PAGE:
Rural, urban divide marked in voting style | chandigarh | Hindustan Times
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Rural, urban divide marked in voting style

chandigarh Updated: Apr 11, 2014 10:54 IST
HT Correspondent

With the city recording the highest- ever turnout this election, there were wide differences in voting behavior across the rural and urban parts.

As Hindustan Times reported on Wednesday, more than 3 lakh rural voters are seen as holding the key to the result. At the time of going to press, there was no official word on the rural and urban voting percentages, but as this report shows the country-side seemed to have voted much more vigorously than the urban voters.

Rural pockets tended to vote early in the morning and in larger numbers on the polling day on Thursday, with the more elite sectors waking up rather late to the power of vote.

Polling booths at Palsora, Dhanas, Kajheri, Sector 56, Sector 38 West, Dadu Majra, Colony number 4, Maloya, Sector 52 and those in the Industrial Area witnessed long queues.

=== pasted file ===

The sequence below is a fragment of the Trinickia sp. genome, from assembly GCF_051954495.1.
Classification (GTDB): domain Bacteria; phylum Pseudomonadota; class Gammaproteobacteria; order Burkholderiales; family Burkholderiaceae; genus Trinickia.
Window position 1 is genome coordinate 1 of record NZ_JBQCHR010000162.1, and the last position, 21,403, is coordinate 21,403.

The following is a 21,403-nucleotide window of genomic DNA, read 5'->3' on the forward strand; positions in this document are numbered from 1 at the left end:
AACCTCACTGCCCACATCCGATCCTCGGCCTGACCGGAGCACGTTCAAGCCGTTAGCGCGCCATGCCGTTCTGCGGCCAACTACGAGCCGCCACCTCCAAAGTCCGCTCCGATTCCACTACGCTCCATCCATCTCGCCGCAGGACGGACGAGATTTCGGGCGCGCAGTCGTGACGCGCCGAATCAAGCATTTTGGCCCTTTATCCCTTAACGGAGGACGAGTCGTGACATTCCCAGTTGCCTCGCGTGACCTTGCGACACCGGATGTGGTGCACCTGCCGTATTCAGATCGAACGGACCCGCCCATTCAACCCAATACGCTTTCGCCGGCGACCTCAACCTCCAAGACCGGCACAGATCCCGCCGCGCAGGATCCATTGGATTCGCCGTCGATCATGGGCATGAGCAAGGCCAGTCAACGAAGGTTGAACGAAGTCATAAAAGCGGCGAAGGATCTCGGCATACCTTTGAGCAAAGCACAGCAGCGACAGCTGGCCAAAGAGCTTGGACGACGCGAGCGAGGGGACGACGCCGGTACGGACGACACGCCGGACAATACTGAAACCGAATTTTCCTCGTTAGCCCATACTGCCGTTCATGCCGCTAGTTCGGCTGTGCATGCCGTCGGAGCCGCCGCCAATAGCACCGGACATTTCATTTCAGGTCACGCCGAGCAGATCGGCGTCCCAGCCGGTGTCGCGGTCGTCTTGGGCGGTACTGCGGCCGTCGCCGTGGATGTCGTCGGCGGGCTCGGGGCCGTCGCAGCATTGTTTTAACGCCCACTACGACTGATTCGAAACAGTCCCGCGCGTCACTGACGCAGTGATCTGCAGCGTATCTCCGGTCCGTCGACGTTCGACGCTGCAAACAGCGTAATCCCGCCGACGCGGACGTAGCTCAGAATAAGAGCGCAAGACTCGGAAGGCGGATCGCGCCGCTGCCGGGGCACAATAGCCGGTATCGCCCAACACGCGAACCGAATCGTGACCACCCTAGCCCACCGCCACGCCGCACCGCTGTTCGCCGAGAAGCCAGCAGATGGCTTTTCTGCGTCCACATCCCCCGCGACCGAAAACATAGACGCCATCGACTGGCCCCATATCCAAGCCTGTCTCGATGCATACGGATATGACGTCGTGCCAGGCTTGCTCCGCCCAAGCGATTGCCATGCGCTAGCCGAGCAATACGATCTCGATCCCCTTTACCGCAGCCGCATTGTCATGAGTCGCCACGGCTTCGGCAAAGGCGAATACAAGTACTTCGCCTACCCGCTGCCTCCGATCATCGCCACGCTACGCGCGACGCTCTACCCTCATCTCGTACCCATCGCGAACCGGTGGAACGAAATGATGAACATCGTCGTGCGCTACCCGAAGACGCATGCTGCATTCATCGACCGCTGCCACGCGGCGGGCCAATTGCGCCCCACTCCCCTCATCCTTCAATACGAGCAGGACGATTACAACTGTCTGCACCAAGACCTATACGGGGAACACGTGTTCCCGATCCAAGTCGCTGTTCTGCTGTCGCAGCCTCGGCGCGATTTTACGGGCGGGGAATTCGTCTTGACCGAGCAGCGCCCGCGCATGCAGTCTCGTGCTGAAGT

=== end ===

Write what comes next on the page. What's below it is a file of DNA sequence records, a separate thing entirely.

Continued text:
At Maloya, more than 400 people were in the queue at a time. In Palsora, voting was smooth, but waiting stood at around 250.

A possible reason cited for the enthusiasm to vote early was that most of them could not skip their work and wanted to leave for their respective jobs.

In the better-off Sectors like 9, 11, 10, 7 and even 15, mornings did not see any rush at the polling booths and the trend seemed to be for sporadic voting. People trickled in and voted here with hardly any waiting time in the queues.

Candidates in fray were also seen making a beeline for the colonies to make sure that they enthuse their workers and supporters enough to actually vote.

Aam Aadmi Party candidate Gul Panag started her day at 5am, visiting the colonies. Congress candidate Pawan Bansal and BJP candidate Kirron Kher were seen following her example.

Even senior BJP leader Sanjay Tandon and Kirron Kher’s husband actor Anupam Kher chose to first mark their presence with the rural electorate, estimated at 3 lakh, 50% of the electorate.